These are scams that target those seeking assistance with regard to higher education. Scholarship scammers set up agencies that claim to “specialize” in getting prospective students full or partial financial aid. Scammers use a variety of means to seek out their targets, from in-person seminars to targeted social media posts and advertisements. Such scammers use a variety of methods to fleece their victims, here are a few:
Scholarship Search Service. In this method, scammers promise to find the best-fit scholarship for a fee and if they do not, you are guaranteed a refund. But as soon as they receive the fee, they disappear. In other cases, they might send you a bogus list of matching scholarships, but their policy is stated in such a way that no one can get a refund.
Non-Existent Scholarships. Scammers will claim to have found a scholarship for you, but you need to send some money for application or processing. But, the scholarship does not exist, and in the end, they might claim that the scholarship was later canceled, or you did not qualify.
Financial Aid Lotteries. In essence, this is what these types of scholarships scams are, though the scammers never make this known. How this scam works is that the scammers through their dubious agency will advertise a scholarship of $2000. The take application and processing fees of $50 from say, one thousand applicants. The scammers would make $50,000 and give the scholarship to three candidates making a net profit of $44,000. The odds of winning in this scenario are like winning in a lottery.
The Scholarship Prize. You get an email or a message saying you have won a scholarship or have been approved for an educational grant. Of course, the catch here is you need to pay disbursement or redemption fees.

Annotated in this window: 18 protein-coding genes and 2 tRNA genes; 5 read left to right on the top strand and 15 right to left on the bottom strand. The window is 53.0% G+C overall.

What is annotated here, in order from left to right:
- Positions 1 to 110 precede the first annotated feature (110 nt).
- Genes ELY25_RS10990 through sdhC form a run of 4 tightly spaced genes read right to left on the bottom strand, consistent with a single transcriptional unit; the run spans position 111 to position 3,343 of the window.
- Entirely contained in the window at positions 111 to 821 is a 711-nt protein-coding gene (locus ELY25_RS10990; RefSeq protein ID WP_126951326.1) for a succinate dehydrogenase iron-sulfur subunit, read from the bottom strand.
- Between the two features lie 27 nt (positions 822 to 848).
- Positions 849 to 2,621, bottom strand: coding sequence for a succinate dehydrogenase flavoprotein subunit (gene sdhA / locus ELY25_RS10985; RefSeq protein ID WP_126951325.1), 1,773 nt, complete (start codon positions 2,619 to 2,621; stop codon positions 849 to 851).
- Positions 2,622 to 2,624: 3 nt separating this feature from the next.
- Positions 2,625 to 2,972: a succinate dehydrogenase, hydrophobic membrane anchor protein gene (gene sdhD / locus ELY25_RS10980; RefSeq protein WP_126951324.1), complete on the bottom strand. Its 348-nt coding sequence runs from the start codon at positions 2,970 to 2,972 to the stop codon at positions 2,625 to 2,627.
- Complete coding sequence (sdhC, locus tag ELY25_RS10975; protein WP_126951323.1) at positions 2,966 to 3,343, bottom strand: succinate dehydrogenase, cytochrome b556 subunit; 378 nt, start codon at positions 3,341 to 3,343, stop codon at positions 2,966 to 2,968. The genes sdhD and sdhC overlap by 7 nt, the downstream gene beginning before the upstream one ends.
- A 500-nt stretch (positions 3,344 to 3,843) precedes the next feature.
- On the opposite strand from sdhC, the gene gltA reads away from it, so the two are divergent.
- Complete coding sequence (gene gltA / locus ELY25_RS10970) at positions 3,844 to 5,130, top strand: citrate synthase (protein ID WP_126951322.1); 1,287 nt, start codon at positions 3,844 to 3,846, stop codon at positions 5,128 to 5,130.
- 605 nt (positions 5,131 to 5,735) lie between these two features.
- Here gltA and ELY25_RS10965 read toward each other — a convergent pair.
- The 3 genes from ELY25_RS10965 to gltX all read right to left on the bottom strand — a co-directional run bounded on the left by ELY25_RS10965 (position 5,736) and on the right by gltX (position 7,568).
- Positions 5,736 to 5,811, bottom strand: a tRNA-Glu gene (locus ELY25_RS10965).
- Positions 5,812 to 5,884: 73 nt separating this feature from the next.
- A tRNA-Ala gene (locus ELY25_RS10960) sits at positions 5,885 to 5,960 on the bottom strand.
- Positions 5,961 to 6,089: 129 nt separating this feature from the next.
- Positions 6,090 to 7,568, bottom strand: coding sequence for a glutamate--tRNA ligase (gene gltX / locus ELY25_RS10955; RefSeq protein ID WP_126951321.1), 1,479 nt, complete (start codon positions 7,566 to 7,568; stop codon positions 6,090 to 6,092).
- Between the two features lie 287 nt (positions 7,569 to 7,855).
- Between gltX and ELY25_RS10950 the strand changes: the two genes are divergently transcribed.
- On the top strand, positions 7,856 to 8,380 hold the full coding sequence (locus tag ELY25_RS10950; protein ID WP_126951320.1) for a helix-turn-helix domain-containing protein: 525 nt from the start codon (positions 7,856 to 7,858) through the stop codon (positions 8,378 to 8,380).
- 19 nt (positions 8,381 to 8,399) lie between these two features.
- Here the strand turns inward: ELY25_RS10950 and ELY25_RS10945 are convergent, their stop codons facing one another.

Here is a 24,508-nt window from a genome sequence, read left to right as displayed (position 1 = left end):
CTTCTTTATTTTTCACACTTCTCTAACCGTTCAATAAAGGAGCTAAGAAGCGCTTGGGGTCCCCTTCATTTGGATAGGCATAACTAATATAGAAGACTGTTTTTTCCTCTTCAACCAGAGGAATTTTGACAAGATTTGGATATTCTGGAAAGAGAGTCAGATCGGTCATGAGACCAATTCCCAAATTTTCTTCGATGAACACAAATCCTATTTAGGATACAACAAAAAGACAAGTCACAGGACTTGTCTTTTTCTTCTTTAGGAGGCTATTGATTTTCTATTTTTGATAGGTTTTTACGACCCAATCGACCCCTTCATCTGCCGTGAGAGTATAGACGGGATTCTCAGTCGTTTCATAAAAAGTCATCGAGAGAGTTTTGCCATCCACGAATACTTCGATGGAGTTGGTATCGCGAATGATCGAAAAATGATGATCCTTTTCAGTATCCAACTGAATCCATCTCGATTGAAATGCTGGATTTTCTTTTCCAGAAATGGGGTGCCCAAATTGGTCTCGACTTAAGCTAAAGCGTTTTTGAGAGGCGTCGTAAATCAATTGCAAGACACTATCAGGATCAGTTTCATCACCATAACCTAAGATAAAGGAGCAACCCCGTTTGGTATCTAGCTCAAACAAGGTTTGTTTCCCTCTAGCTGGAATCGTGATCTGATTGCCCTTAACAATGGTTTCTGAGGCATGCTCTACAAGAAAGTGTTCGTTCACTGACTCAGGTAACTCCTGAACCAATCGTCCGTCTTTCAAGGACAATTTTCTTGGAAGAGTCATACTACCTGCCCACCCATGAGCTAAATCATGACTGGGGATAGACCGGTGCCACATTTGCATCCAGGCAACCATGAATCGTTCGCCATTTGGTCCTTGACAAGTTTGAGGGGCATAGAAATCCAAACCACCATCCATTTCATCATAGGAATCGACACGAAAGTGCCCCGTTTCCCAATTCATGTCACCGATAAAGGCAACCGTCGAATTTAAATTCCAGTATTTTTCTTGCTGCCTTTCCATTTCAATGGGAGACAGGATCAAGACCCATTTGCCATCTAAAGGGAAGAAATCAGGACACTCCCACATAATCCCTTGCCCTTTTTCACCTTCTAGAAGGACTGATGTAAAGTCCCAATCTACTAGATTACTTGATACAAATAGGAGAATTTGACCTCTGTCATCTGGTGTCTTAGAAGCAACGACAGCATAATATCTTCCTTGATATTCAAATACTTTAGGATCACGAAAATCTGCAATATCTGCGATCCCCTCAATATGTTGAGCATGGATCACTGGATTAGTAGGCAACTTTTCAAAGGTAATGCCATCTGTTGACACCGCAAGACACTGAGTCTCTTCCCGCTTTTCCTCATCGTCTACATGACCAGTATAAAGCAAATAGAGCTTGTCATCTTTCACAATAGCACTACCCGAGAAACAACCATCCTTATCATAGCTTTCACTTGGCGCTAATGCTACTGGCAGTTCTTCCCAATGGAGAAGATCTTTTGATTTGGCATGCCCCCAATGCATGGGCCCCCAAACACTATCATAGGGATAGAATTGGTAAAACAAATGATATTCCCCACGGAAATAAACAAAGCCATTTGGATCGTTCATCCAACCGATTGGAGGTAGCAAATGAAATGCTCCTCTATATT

The Seminar Scam. Most legitimate scholarships do not require you to attend any physical event to apply in contrast to seminar scams which asks that you attend a seminar or information session. In the seminar you will receive a sales pitch from a trained sales consultant on why you need to pay for their service to take advantage of the scholarship opportunity they are presenting. Their aim is to take advantage of you.
Steps for Protection
- Never pay money to apply or receive a scholarship. If you are being asked to pay for application or processing fees, know that you are dealing with a scam.
- Never give out financial information like card and account numbers, if you are being asked for this, you are dealing with a scam.
- If you have been invited to a scholarship seminar, make sure you do a thorough investigation about the agency or organization. Also, never pay money for anything at the venue of the seminar.
- Keep track of the scholarships you have applied for, and if you receive a message that you have been selected for a scholarship you did not apply for, do not respond.
- Scholarships are not hidden; with a little effort you can find out all the information you need on your own. This is better than letting agents or agencies handle things for you as they might turn out to be a scam.
- Legitimate scholarships have eligibility criteria, any scholarship that is all encompassing with little, or no requirements is a scam.
To find out more about other types of scams and the ways you can protect yourself and your loved ones, read our book of scams.